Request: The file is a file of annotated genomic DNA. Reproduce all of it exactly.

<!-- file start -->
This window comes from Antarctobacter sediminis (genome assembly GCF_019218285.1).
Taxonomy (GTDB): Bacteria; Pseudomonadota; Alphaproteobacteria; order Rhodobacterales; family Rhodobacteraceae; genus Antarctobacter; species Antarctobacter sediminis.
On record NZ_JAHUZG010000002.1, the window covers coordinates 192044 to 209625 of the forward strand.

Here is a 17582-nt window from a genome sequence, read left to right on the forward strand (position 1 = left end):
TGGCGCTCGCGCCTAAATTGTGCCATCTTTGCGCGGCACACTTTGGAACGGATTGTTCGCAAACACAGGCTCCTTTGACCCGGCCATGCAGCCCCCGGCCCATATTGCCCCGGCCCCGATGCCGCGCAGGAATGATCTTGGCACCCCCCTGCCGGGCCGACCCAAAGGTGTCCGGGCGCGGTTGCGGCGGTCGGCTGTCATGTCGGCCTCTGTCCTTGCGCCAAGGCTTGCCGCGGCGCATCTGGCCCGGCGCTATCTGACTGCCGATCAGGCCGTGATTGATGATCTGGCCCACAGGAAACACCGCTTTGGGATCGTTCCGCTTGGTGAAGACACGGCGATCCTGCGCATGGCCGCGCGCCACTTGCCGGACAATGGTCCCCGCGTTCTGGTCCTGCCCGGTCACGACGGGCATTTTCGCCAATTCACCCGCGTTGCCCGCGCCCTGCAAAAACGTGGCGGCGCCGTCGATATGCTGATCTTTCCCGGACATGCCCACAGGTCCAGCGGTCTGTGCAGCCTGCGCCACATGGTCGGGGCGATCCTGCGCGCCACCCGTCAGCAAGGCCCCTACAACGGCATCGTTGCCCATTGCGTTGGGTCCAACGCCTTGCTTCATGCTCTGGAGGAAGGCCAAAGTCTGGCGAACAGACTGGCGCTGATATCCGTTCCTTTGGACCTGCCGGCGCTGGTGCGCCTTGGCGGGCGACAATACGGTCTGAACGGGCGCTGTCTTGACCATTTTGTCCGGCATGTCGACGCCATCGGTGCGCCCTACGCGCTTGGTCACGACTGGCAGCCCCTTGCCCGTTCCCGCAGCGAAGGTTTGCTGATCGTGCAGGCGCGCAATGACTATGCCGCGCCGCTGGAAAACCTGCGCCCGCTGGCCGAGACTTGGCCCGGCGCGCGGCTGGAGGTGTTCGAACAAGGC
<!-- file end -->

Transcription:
This window comes from Antarctobacter sediminis (genome assembly GCF_019218285.1).
Taxonomy (GTDB): Bacteria; Pseudomonadota; Alphaproteobacteria; order Rhodobacterales; family Rhodobacteraceae; genus Antarctobacter; species Antarctobacter sediminis.
On record NZ_JAHUZG010000002.1, the window covers coordinates 192044 to 209625 of the forward strand.

Here is a 17582-nt window from a genome sequence, read left to right on the forward strand (position 1 = left end):
TGGCGCTCGCGCCTAAATTGTGCCATCTTTGCGCGGCACACTTTGGAACGGATTGTTCGCAAACACAGGCTCCTTTGACCCGGCCATGCAGCCCCCGGCCCATATTGCCCCGGCCCCGATGCCGCGCAGGAATGATCTTGGCACCCCCCTGCCGGGCCGACCCAAAGGTGTCCGGGCGCGGTTGCGGCGGTCGGCTGTCATGTCGGCCTCTGTCCTTGCGCCAAGGCTTGCCGCGGCGCATCTGGCCCGGCGCTATCTGACTGCCGATCAGGCCGTGATTGATGATCTGGCCCACAGGAAACACCGCTTTGGGATCGTTCCGCTTGGTGAAGACACGGCGATCCTGCGCATGGCCGCGCGCCACTTGCCGGACAATGGTCCCCGCGTTCTGGTCCTGCCCGGTCACGACGGGCATTTTCGCCAATTCACCCGCGTTGCCCGCGCCCTGCAAAAACGTGGCGGCGCCGTCGATATGCTGATCTTTCCCGGACATGCCCACAGGTCCAGCGGTCTGTGCAGCCTGCGCCACATGGTCGGGGCGATCCTGCGCGCCACCCGTCAGCAAGGCCCCTACAACGGCATCGTTGCCCATTGCGTTGGGTCCAACGCCTTGCTTCATGCTCTGGAGGAAGGCCAAAGTCTGGCGAACAGACTGGCGCTGATATCCGTTCCTTTGGACCTGCCGGCGCTGGTGCGCCTTGGCGGGCGACAATACGGTCTGAACGGGCGCTGTCTTGACCATTTTGTCCGGCATGTCGACGCCATCGGTGCGCCCTACGCGCTTGGTCACGACTGGCAGCCCCTTGCCCGTTCCCGCAGCGAAGGTTTGCTGATCGTGCAGGCGCGCAATGACTATGCCGCGCCGCTGGAAAACCTGCGCCCGCTGGCCGAGACTTGGCCCGGCGCGCGGCTGGAGGTGTTCGAACAAGGC